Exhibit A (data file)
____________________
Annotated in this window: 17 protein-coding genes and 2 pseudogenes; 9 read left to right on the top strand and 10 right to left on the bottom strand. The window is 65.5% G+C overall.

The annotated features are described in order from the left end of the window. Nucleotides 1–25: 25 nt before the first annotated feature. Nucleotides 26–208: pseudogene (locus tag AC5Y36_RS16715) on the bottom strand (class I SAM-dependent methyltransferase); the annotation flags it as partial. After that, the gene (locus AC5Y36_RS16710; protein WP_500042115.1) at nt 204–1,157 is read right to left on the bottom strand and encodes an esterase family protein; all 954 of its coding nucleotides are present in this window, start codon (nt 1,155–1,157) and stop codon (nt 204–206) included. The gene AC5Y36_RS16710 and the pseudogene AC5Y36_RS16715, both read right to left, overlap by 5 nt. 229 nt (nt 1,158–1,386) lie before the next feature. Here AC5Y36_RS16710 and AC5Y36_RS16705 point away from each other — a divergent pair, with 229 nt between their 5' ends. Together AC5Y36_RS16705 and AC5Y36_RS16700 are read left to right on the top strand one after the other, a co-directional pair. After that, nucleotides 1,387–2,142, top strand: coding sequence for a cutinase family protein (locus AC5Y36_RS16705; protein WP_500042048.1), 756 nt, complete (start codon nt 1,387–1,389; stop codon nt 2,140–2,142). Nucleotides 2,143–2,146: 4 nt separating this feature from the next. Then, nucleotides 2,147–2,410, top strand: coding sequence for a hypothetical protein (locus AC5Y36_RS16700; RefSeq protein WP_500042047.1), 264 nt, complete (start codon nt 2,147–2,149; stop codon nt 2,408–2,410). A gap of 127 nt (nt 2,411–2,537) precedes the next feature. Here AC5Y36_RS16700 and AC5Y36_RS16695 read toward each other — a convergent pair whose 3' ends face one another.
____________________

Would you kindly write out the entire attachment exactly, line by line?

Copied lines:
Annotated in this window: 17 protein-coding genes and 2 pseudogenes; 9 read left to right on the top strand and 10 right to left on the bottom strand. The window is 65.5% G+C overall.

The annotated features are described in order from the left end of the window. Nucleotides 1–25: 25 nt before the first annotated feature. Nucleotides 26–208: pseudogene (locus tag AC5Y36_RS16715) on the bottom strand (class I SAM-dependent methyltransferase); the annotation flags it as partial. After that, the gene (locus AC5Y36_RS16710; protein WP_500042115.1) at nt 204–1,157 is read right to left on the bottom strand and encodes an esterase family protein; all 954 of its coding nucleotides are present in this window, start codon (nt 1,155–1,157) and stop codon (nt 204–206) included. The gene AC5Y36_RS16710 and the pseudogene AC5Y36_RS16715, both read right to left, overlap by 5 nt. 229 nt (nt 1,158–1,386) lie before the next feature. Here AC5Y36_RS16710 and AC5Y36_RS16705 point away from each other — a divergent pair, with 229 nt between their 5' ends. Together AC5Y36_RS16705 and AC5Y36_RS16700 are read left to right on the top strand one after the other, a co-directional pair. After that, nucleotides 1,387–2,142, top strand: coding sequence for a cutinase family protein (locus AC5Y36_RS16705; protein WP_500042048.1), 756 nt, complete (start codon nt 1,387–1,389; stop codon nt 2,140–2,142). Nucleotides 2,143–2,146: 4 nt separating this feature from the next. Then, nucleotides 2,147–2,410, top strand: coding sequence for a hypothetical protein (locus AC5Y36_RS16700; RefSeq protein WP_500042047.1), 264 nt, complete (start codon nt 2,147–2,149; stop codon nt 2,408–2,410). A gap of 127 nt (nt 2,411–2,537) precedes the next feature. Here AC5Y36_RS16700 and AC5Y36_RS16695 read toward each other — a convergent pair whose 3' ends face one another.